Raise heat to high on the frying pan. Pour the broth in the pan and scrape to deglaze. Turn down the heat. Add the half and half, stir to combine. Add the mushrooms.


Let the sauce simmer for 10 minutes, then add the brandy and the chicken breast.


Cook on a simmer another 10 minutes.

Plate and drizzle the sauce over the scallopini.

NOTE: I have served this with rice and asparagus, mashed potatoes and broccoli, whatever your family likes.

Thanks for stopping by Chicklets in the Kitchen. Do you have a favorite holiday meal? Please tell us about it in the comments box below if you feel so inclined.

My name is Connie Cockrell and I write SciFi, Fantasy, Mysteries, and a lot of other things and you can find links to all of my books at www.ConniesRandomThoughts.com.

Basic Water Fondant: Chicklets in the Kitchen

Finished Peppermint patties and Truffles by Connie Cockrell

Mid-November, I start thinking about Christmas. A bit of thought is required because I like to make candy and ship packages of it back to my family in New York. The problem is timing. Mail slows down, a lot!, in December. So I want to get it in the mail as soon as possible after Thanksgiving so it can reach its destination in time to be enjoyed for the holiday. That means candy-making is competing for time with National Novel Writing Month, garden clean-up, conferences and Thanksgiving.

One thing I can do to help myself is to make some of the candy in advance. A family favorite is homemade peppermint patties. Fondant is the key to that creamy filling. Since I don’t live near a baking/candy store where I can buy packages of it, I make it myself.

This recipe is taken from the book, Homemade Candy by the food editors of Farm Journal and edited by Nell B. Nichols. Copyright 1970.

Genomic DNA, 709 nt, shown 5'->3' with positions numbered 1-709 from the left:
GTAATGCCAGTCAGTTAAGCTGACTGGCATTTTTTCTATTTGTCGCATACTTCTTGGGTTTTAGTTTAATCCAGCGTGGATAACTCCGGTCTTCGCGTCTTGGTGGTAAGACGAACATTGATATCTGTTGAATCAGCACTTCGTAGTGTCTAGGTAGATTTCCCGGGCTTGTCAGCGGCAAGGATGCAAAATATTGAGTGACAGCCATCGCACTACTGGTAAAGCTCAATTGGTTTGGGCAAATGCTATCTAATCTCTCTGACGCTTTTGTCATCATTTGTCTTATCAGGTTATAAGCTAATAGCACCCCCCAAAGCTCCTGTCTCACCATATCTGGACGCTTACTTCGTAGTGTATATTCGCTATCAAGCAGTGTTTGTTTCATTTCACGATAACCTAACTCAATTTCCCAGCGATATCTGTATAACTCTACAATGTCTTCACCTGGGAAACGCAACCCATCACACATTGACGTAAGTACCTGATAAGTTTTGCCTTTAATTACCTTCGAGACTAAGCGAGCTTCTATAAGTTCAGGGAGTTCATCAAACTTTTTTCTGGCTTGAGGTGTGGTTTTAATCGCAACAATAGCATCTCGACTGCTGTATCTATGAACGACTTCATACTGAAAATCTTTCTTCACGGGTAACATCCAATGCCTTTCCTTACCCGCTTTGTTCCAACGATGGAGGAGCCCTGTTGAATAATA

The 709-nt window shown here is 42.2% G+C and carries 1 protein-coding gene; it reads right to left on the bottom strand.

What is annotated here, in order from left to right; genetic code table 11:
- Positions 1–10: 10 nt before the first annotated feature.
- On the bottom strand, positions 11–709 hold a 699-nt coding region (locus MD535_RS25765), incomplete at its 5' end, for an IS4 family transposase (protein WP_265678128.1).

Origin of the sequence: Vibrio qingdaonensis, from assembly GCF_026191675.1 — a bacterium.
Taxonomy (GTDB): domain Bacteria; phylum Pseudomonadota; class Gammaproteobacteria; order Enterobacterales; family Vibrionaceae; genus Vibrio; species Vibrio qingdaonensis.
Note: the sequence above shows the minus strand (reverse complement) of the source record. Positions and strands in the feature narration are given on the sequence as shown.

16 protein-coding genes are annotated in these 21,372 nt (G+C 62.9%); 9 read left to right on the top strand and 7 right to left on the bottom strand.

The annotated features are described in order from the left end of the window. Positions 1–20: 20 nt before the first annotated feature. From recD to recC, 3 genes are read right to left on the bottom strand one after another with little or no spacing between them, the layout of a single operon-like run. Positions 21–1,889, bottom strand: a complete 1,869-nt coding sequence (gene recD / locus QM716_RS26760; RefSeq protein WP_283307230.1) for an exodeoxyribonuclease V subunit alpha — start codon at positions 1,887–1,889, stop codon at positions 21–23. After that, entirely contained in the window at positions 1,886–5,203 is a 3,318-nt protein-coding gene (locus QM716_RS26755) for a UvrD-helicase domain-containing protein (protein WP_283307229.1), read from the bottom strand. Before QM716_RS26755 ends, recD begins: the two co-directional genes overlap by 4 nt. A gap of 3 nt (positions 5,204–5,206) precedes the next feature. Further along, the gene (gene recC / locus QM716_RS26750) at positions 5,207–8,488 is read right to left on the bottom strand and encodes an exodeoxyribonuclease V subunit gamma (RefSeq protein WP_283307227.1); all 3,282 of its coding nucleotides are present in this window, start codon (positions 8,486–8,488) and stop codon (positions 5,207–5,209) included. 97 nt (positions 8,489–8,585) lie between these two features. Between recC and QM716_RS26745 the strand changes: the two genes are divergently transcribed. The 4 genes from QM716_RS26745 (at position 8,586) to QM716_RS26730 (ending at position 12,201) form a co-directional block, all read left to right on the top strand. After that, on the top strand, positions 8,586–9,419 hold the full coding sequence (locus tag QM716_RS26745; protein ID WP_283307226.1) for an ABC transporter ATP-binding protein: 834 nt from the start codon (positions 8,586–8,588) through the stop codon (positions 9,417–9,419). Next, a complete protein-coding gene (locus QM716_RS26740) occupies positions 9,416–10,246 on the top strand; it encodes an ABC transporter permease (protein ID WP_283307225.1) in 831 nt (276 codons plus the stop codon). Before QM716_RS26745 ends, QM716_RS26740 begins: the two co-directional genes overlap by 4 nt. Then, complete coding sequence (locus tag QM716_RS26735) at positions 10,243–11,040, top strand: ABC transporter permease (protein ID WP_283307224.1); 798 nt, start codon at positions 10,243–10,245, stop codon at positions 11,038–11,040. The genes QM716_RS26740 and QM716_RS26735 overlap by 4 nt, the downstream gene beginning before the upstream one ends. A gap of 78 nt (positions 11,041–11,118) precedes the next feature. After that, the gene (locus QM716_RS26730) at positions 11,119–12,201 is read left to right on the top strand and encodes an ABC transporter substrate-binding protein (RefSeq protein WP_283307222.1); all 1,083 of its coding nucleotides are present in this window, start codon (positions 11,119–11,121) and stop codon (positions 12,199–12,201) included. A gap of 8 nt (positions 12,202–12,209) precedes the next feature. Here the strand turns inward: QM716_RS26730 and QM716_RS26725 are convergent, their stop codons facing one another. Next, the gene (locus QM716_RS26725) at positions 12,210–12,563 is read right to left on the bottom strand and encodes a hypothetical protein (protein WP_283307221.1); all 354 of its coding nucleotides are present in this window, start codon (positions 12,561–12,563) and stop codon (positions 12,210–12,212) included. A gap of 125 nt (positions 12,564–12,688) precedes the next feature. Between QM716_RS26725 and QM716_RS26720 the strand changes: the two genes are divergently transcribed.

So, here’s how you do it.

Hardware and Ingredients for Fondant by Connie Cockrell


Liquid and glass measuring cups

1 cookie sheet

2-quart stainless steel pot

Silicone spatula

Bench Scraper

Food Ingredients

2 cups white sugar

2 T light corn syrup

3/4 cup boiling water

1/8 tsp salt

3/4 tsp almond extract



Almond extract is the traditional flavoring for fondant. Since I’m using the fondant for peppermint patties, I use peppermint extract. You can use any flavor you like: strawberry, maple, lemon, it’s all up to you.

All Ingredients combined and stirred

Combine all ingredients, except the extract and chocolate, in the 2-quart heavy saucepan and stir gently over low heat until the sugar is dissolved. I say stir gently because like all candy, you want to keep as much sugar crystallization off of the sides of the pot as possible.



Bring sugar mixture to a boil.

Bring the mixture to a boil.

Cover and Boil 1 Minute

Cover and boil for 1 minute. (This gives the steam inside a chance to wash any sugar crystals off of the sides of the pan.)

No picture of the next step. Sorry.

Remove the lid and cook to the soft ball stage, 238 to 240 degrees F. If you live in a high altitude area as I do, you’ll have to modify the temperature range to fit your altitude. See note below about my mistake. That step goes here!

Pour Mixture onto a cool, moist baking sheet

Pour at once onto a cool, moist baking sheet, platter or marble slab. Let cool until lukewarm.

Work with Spatula until smooth and creamy

Work with a broad spatula or wooden paddle until fondant is white and creamy. Add your extract of choice. Knead until smooth.

Place in plastic bag to mellow

Put in a plastic bag and close tightly. Place in refrigerator to mellow at least 24 hours or for several weeks!





Now, here’s a note. I tried three times to make this fondant.

Fondant is not turning creamy and white

You can see pictures here of the fondant not becoming creamy and white. It wasn’t until I was typing up this post that I see where I made my mistake. So if the fondant doesn’t come out, one fix is to add confectioner’s sugar.

Confectioner's Sugar to Fix

Poured mix into a bowl for easier mixing

Close to correct consistency

I added half a pound of sugar before it became the correct, well, close to correct consistency. I tried again a couple of days later and made the same mistake. That time I let the fondant sit on the cookie sheet, working it every half hour until it was close to the correct consistency.

Working the Fondant

What was my mistake? I skipped the cooking to soft ball stage step. Color me red! I wanted to share that fail with all of you. Not everything done in the kitchen comes out right. Laugh, and keep on going.

When you’re ready to make your patties, pull the fondant out of the fridge, and divide into 4 equal portions. Knead the fondant until soft then press into shape. For me, this would be one inch balls that I then press into a disk shape. I put the disks on a cookie sheet and let the fondant develop a skin. This will allow the discs to hold their shape when I dip them into warm, dark chocolate. Place the dipped candy on a wax or parchment paper-lined cookie sheet to harden in a cool place.